In an interview with Catholic Health World, Dr. David Pryor, Ascension executive vice president and chief clinical officer, said Ascension is not pushing a one-size-fits-all model for pursuing community health in the communities its facilities serve. Rather, the system is urging its facilities to evaluate the way they are approaching health care delivery, to ensure community health is a priority, particularly in low-income areas.
Patricia Maryland, president of health care operations and chief operating officer of Ascension Health, added that addressing population health concerns will give people in communities served by Ascension facilities what they need to improve their health, which will lead to better health outcomes as well as a reduced cost to care for the individuals.
Pryor said that the population health approach, including the focus on community health, shifts health care dollars from the way they are currently allocated — often in a wasteful, reactive way — to a way in which they can be used to promote wellness and prevent disease.
He said the strategy, including the community health focus, will further Ascension's mission, which is in part to "deliver high-quality, low-cost care solutions for individuals and defined populations with special attention to those who are poor and vulnerable."
Pryor said, "If you believe health care is a right, and not a privilege, as we do, then disparities are unconscionable," and must be addressed.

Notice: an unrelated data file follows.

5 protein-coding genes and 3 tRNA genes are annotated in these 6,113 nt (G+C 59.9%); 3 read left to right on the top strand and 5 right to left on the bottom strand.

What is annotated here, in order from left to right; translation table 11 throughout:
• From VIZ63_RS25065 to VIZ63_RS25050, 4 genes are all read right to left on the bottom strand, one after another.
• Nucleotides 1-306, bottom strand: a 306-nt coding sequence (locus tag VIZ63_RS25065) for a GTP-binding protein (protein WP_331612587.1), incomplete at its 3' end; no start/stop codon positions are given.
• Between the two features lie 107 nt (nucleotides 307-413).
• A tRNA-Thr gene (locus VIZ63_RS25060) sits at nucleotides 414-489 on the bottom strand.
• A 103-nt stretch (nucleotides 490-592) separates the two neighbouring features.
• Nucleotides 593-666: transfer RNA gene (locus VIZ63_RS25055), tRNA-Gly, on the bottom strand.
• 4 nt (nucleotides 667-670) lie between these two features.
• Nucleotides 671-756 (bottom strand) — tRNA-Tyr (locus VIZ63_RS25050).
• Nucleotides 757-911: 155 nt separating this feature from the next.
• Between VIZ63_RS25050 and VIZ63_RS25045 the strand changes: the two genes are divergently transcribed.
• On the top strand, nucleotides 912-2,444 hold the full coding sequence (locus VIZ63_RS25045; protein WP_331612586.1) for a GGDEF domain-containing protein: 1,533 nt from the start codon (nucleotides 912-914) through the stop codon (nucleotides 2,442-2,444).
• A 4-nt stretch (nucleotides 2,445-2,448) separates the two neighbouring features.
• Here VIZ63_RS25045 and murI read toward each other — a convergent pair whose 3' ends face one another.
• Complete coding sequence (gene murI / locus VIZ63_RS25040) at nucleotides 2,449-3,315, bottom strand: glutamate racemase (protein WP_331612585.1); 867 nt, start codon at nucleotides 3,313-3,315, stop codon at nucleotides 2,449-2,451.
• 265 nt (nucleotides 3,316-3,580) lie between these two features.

Ascension shares a New Orleans community health success story
Ascension leaders attending the system's "Community Health, Equity and Inclusion Conference" here last month learned during a panel discussion how community health clinics are improving health care access, particularly in low-income areas of New Orleans.
Panelist Michael Griffin, president and chief executive of Ascension's Daughters of Charity Services of New Orleans, explained how that ministry made the decision to become a federally qualified health center, or FQHC, despite the fact that "the world said it couldn't be done." Griffin told Catholic Health World that many experts erroneously assume Catholic facilities cannot comply with the requirement that FQHCs be majority controlled by community members, and provide required family planning services while also adhering to the Ethical and Religious Directives for Catholic Health Care Services. "Holding fast to our Catholic identity was paramount to our success," he said.
Dr. Seth Stanton examines a patient at the Daughters of Charity Health Center — Carrollton in New Orleans.
When the Daughters of Charity congregation, through their Daughters of Charity Services organization, sold their hospital in New Orleans in the 1990s, they committed to continue to provide health services in Louisiana. They decided to establish community health centers to provide health care in the city's poorest neighborhoods. They opened the first center in 1997; it was destroyed by Hurricane Katrina in 2005. The Daughters of Charity opened a temporary site in 2008 and then a permanent location in 2010. That facility, and another Daughters of Charity community health center built in 2005 in Metairie, La., experienced escalating demand for their services. At the Metairie location, the spike was driven by a large influx of Hispanic people who had flocked to New Orleans to seek work rebuilding the city and had made their homes in Metairie and environs.